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    • Liz Yeomans 9:55 pm on March 23, 2011 Permalink | Reply

      The question is: who is Ed trying to appeal to? Not pictured in this blog, but in The Guardian Weekend magazine, is the slightly unflattering image of Ed in his kitchen. Here, he is surrounded by standard kit and appliances with giveaway sterilising equipment on the shelf denoting the new and demanding addition to the Miliband household. Not quite the dimmed lighting Aga-and-Le-Creuset set of Nick (or Dave) with corkscrew in one hand and a nice bottle of red in the other.

      In Ed’s “unplugged” world there are echoes of the early Blair years, with domestic life portrayed as slightly chaotic; toddler toys strewn around the carpet. Authentic, or a simulacrum of authenticity? And who is Ed trying to win over?

  • seandodson 1:22 am on March 13, 2010 Permalink | Reply
    Tags: jarvis cocker, labour, michael foot, ,   

    “We are not here in this world to find elegant solutions, pregnant with initiative, or to serve the ways and modes of profitable progress. No, we are here to provide for all those who are weaker and hungrier, more battered and crippled than ourselves. That is our only certain good and great purpose on earth, and if you ask me about those insoluble economic problems that may arise if the top is deprived of their initiative, I would answer ‘To hell with them.’ The top is greedy and mean and will always find a way to take care of themselves. They always do.” – Michael Foot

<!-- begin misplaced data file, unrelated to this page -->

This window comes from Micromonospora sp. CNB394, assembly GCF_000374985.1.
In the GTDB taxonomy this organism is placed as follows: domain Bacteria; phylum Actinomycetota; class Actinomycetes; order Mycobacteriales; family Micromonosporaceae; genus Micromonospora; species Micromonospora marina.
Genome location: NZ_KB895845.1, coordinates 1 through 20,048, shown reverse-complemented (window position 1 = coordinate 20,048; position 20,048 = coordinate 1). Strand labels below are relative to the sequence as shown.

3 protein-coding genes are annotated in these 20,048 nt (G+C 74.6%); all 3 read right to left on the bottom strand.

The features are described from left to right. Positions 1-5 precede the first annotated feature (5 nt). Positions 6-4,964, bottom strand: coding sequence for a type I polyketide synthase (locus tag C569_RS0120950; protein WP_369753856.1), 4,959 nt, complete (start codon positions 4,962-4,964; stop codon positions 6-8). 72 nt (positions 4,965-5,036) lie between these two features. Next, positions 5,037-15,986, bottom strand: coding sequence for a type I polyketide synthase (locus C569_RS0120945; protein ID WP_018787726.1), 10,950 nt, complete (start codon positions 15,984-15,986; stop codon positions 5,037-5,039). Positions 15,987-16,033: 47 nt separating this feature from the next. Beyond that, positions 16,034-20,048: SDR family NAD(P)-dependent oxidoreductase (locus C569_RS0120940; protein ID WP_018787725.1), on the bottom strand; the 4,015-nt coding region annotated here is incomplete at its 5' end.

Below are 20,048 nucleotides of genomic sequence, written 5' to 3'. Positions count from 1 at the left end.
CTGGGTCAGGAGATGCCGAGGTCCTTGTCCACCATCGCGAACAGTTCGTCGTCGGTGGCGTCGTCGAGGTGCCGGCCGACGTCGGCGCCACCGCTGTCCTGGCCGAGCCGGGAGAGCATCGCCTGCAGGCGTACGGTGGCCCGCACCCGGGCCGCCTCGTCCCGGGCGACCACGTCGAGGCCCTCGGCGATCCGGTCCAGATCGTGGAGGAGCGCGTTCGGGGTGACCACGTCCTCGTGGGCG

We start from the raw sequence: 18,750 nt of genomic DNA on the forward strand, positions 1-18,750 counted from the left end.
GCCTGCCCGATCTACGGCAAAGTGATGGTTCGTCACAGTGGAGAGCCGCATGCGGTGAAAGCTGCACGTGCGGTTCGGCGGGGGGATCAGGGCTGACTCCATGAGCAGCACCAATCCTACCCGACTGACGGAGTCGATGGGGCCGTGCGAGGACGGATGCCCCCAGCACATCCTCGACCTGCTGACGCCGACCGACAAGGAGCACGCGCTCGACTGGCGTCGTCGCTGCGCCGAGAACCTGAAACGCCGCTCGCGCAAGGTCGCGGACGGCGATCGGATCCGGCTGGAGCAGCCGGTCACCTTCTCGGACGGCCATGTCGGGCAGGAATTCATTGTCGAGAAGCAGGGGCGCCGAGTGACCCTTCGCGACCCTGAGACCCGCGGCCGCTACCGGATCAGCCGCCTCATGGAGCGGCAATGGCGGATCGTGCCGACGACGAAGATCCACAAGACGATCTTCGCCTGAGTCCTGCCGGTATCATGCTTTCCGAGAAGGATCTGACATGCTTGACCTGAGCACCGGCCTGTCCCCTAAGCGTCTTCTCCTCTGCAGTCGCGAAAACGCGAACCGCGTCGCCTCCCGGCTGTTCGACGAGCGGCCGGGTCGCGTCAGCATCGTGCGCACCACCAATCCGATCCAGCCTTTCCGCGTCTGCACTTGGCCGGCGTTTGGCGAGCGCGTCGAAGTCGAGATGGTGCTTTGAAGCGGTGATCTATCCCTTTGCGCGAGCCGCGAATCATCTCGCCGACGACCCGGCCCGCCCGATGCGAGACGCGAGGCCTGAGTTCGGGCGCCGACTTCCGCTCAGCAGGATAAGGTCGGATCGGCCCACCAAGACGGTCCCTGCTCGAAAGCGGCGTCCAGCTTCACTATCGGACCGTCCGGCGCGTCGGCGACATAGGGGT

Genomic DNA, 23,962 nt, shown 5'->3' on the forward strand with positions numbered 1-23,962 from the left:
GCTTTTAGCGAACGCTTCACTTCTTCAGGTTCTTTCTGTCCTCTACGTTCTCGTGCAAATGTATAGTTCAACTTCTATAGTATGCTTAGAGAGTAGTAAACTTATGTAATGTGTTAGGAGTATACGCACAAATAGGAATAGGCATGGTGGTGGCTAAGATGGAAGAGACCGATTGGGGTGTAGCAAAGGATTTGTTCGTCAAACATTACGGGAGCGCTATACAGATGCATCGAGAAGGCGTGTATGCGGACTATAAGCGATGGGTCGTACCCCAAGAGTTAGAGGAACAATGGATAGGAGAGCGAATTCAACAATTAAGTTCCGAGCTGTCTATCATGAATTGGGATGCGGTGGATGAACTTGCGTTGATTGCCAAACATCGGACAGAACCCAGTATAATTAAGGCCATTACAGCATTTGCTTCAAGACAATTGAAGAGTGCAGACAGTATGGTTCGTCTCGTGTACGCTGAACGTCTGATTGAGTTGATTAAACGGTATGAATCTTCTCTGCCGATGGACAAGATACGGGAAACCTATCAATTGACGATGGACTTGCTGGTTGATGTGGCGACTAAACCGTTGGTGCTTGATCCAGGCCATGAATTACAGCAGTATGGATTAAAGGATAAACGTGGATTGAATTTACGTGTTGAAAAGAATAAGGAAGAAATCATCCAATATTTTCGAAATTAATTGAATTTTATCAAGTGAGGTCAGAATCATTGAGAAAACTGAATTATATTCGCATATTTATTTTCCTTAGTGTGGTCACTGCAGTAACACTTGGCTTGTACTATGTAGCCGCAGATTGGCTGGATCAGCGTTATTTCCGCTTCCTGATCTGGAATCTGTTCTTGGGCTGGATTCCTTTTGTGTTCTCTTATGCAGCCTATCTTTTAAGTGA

(heard on Jarvis Cocker’s Sunday Service)
     
  • seandodson 12:58 pm on January 20, 2009 Permalink | Reply
    Tags: 1922 committee, , , harriet harman, labour, MPS, , , , , westminster   

    Don’t let our MPs conceal their expenses 

    London Calling !

    Originally uploaded by rAmmoRRison

    Members of Parliament will vote on Thursday to change the law in an attempt to keep details of their expenses a secret. The vote comes just days before the publication of their expenses is due to be released under the Freedom of Information Act.

    The move will make MPs and peers the only paid public officials who do not have to disclose the full details of their expenses and allowances.